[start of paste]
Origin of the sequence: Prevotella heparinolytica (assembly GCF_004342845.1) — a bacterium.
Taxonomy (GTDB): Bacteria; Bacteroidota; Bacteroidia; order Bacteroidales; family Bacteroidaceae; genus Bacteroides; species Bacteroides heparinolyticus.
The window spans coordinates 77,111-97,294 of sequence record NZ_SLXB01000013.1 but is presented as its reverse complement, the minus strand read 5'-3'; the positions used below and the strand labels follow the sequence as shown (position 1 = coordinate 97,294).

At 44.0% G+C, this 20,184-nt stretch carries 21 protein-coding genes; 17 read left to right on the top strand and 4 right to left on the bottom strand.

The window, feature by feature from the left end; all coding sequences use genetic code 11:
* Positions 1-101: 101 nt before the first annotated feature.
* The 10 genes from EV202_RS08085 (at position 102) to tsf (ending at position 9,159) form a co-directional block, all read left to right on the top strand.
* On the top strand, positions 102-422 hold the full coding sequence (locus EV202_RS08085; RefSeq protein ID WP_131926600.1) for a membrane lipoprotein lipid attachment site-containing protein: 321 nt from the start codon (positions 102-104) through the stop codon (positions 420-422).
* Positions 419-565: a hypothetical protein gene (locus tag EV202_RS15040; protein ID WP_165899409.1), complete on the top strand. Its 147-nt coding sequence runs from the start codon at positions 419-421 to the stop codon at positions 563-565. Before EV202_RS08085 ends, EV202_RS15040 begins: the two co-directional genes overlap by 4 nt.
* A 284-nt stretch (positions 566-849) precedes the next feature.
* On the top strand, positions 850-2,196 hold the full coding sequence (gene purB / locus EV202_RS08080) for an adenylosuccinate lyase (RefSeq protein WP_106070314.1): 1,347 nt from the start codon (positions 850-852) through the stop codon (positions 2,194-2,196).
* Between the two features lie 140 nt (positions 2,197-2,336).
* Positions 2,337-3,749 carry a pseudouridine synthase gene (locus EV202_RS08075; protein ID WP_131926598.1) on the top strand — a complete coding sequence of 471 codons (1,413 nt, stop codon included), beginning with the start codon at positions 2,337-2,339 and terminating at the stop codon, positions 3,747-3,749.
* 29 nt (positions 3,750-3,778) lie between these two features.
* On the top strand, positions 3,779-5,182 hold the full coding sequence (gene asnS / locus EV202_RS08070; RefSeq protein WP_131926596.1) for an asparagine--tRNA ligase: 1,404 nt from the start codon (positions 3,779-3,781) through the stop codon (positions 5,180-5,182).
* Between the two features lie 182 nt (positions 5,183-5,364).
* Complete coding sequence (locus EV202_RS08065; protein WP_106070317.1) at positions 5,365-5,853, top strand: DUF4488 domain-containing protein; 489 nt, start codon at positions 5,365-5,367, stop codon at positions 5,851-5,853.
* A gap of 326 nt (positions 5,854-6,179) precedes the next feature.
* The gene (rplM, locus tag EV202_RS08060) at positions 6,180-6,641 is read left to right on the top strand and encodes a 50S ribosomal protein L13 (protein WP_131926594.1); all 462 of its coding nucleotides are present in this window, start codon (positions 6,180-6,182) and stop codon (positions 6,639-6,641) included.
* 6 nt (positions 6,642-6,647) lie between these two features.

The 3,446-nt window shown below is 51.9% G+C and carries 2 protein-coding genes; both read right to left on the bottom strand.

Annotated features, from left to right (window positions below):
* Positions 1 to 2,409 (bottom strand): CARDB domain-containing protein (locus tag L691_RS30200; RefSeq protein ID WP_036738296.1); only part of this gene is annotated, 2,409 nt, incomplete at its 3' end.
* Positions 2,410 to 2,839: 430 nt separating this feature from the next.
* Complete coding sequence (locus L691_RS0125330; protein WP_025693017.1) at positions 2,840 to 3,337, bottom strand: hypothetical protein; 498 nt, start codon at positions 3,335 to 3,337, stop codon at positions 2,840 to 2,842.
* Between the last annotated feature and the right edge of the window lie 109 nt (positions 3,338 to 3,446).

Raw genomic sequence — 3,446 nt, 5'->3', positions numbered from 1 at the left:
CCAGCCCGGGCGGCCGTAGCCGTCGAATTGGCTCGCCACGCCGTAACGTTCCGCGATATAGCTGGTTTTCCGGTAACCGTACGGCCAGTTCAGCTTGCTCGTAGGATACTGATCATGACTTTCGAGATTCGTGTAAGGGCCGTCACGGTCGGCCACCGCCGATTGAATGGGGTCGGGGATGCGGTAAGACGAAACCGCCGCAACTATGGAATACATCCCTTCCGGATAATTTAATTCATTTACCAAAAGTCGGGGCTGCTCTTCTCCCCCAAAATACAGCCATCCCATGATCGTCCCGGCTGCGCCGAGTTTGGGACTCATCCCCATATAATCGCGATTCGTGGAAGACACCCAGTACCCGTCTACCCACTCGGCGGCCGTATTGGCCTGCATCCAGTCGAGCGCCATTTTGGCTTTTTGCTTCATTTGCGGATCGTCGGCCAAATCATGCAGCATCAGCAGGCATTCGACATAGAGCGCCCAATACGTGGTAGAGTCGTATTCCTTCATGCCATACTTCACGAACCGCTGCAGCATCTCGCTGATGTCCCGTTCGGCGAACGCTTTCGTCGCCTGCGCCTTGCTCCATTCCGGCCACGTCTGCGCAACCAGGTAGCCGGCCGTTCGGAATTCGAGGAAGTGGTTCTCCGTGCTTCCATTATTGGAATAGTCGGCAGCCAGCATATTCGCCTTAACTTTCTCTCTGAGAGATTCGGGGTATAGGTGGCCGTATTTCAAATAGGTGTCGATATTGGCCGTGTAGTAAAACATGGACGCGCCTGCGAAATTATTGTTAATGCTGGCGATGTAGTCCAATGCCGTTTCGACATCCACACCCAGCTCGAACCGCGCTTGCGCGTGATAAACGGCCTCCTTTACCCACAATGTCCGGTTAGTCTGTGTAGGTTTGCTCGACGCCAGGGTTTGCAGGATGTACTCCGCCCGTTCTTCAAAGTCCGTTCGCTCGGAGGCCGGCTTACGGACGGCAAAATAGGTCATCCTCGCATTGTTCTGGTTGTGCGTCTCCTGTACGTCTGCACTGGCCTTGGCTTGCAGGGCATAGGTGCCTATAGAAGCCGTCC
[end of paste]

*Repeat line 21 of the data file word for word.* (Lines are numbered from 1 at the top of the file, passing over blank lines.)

The 3,446-nt window shown below is 51.9% G+C and carries 2 protein-coding genes; both read right to left on the bottom strand.